Lean construction is the application of lean thinking, principles and tools to the lifecycle of capital construction. Although the International Group for Lean Construction (ILGC) coined the term at its first meeting in 1993, widespread implementation of lean techniques is still not common in the industry. However, according to the findings of the report, this trend is changing.

The need for industry reform relates to three main areas:

1. Productivity in the U.S. construction industry has stayed level or declined since 1964.

2. Building owners are looking for increased plan predictability and price stability in the way capital projects are delivered.

3. As more owner organizations practice lean in their core businesses, they are writing into their requests for proposal requirements that lean practices extend into their capital construction projects.

Evolution of the Process

Lean construction evolved from the lean methodology used in various industries, including manufacturing, health care, service and retail. Lean’s aim is to deliver maximum value and quality to a customer, exactly how and when they want it. It relies on a foundation of continuous improvement and respect for people to eliminate waste due to variation; overburdening or stressing the people, processes or system; and the wastes commonly associated with transportation, waiting, overproduction, defects, inventory, motion, excess processing and ineffectively utilizing people.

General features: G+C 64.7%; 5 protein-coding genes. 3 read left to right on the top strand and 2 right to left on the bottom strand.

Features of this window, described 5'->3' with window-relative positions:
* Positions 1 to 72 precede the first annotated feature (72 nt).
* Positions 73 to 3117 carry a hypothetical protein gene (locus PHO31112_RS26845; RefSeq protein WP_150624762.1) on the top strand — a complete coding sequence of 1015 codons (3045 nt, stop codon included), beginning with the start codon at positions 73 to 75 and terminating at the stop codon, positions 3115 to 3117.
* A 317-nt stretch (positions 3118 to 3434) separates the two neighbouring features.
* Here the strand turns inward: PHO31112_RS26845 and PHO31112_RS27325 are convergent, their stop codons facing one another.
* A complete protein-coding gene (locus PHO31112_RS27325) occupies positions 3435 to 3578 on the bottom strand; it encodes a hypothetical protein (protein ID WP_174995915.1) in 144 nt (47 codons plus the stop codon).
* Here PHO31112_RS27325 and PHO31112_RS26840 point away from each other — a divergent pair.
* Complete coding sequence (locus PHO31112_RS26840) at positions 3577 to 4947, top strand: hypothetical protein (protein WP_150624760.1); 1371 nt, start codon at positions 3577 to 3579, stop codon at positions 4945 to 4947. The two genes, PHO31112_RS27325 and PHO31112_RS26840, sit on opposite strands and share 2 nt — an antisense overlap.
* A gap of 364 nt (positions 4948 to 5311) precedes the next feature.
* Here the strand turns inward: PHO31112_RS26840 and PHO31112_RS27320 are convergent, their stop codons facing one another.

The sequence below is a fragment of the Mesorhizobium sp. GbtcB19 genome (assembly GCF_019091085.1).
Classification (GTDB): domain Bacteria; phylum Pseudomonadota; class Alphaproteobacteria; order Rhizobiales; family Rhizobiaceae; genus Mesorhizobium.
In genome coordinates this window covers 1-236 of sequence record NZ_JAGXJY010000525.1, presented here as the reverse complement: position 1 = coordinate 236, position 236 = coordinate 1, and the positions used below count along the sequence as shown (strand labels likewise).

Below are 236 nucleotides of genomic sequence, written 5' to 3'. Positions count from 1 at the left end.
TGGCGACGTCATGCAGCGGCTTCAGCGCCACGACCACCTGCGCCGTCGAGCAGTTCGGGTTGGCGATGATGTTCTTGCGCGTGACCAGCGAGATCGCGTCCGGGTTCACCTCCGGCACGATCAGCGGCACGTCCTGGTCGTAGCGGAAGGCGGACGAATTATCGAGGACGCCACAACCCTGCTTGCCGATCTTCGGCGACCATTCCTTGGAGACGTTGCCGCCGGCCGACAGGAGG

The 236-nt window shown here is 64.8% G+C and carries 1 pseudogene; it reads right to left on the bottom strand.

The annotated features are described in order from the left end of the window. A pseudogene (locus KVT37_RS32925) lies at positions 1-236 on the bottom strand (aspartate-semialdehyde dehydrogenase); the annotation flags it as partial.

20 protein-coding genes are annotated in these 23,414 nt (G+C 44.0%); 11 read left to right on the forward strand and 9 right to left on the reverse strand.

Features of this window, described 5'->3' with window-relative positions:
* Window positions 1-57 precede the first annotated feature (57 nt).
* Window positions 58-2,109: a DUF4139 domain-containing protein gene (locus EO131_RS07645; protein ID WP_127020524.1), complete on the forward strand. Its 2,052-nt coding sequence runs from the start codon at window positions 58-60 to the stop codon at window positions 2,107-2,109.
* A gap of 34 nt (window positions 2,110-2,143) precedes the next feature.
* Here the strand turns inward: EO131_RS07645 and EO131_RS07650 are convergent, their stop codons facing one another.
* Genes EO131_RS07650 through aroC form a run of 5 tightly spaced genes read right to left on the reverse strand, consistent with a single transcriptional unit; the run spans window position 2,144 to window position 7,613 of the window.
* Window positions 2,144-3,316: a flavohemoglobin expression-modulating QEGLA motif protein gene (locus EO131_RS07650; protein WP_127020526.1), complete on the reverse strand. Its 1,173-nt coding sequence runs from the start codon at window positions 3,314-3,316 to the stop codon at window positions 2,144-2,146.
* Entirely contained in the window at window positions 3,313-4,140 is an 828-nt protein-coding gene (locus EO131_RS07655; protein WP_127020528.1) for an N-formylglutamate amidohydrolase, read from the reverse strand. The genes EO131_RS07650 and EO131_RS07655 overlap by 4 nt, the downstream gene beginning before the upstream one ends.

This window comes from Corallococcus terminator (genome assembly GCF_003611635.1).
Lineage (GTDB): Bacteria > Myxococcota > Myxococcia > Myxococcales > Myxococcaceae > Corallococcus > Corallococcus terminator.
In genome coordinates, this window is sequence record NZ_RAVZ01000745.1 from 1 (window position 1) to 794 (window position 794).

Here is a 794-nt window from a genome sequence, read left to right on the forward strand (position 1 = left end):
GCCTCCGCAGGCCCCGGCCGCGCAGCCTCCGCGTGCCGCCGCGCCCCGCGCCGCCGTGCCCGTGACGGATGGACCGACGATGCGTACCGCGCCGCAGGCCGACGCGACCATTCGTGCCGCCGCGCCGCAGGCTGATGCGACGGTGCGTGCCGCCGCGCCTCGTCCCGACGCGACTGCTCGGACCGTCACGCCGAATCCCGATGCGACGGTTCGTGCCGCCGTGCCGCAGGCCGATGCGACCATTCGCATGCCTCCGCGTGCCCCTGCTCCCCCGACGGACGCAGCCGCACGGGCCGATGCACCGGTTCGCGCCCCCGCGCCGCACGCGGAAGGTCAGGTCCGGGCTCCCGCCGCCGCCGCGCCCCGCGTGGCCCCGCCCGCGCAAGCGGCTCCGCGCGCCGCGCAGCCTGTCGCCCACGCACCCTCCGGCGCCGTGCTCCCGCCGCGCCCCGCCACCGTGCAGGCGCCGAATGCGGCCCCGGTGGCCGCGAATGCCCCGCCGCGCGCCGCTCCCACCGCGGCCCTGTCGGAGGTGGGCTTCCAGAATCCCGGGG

During a construction project, change orders, schedule delays and rework are some indicators of these wastes. Lean principles are customer value, value-stream analysis, flow, pull, perfection and everyday improvement.

Founded in 1997 by Glenn Ballard and Greg Howell, the Lean Construction Institute exists to reform the way the industry delivers capital projects. Lean project delivery views projects holistically, rather through than the traditional transactional method.

A LCI 2012 report says: “Applied to construction, lean changes the way work is done throughout the delivery process. Lean construction extends from the objectives of a lean production system—maximize value and minimize waste—to specific techniques and applies them in a new project delivery process. As a result:

• The facility and its delivery process are designed together to better reveal and support customer purposes. Positive iteration within the process is supported and negative iteration reduced.

• Work is structured throughout the process to maximize value and to reduce waste at the project delivery level.

• Efforts to manage and improve performance are aimed at improving total project performance because it is more important than reducing the cost or increasing the speed of any activity.

• “Control” is redefined from “monitoring results” to “making things happen.” The performance of the planning and control systems are measured and improved.

The reliable release of work between specialists in design, supply and assembly assures value is delivered to the customer and waste is reduced. Lean construction is particularly useful on complex,
uncertain and quick projects. It challenges the belief that there must always be a tradeoff between time, cost and quality.”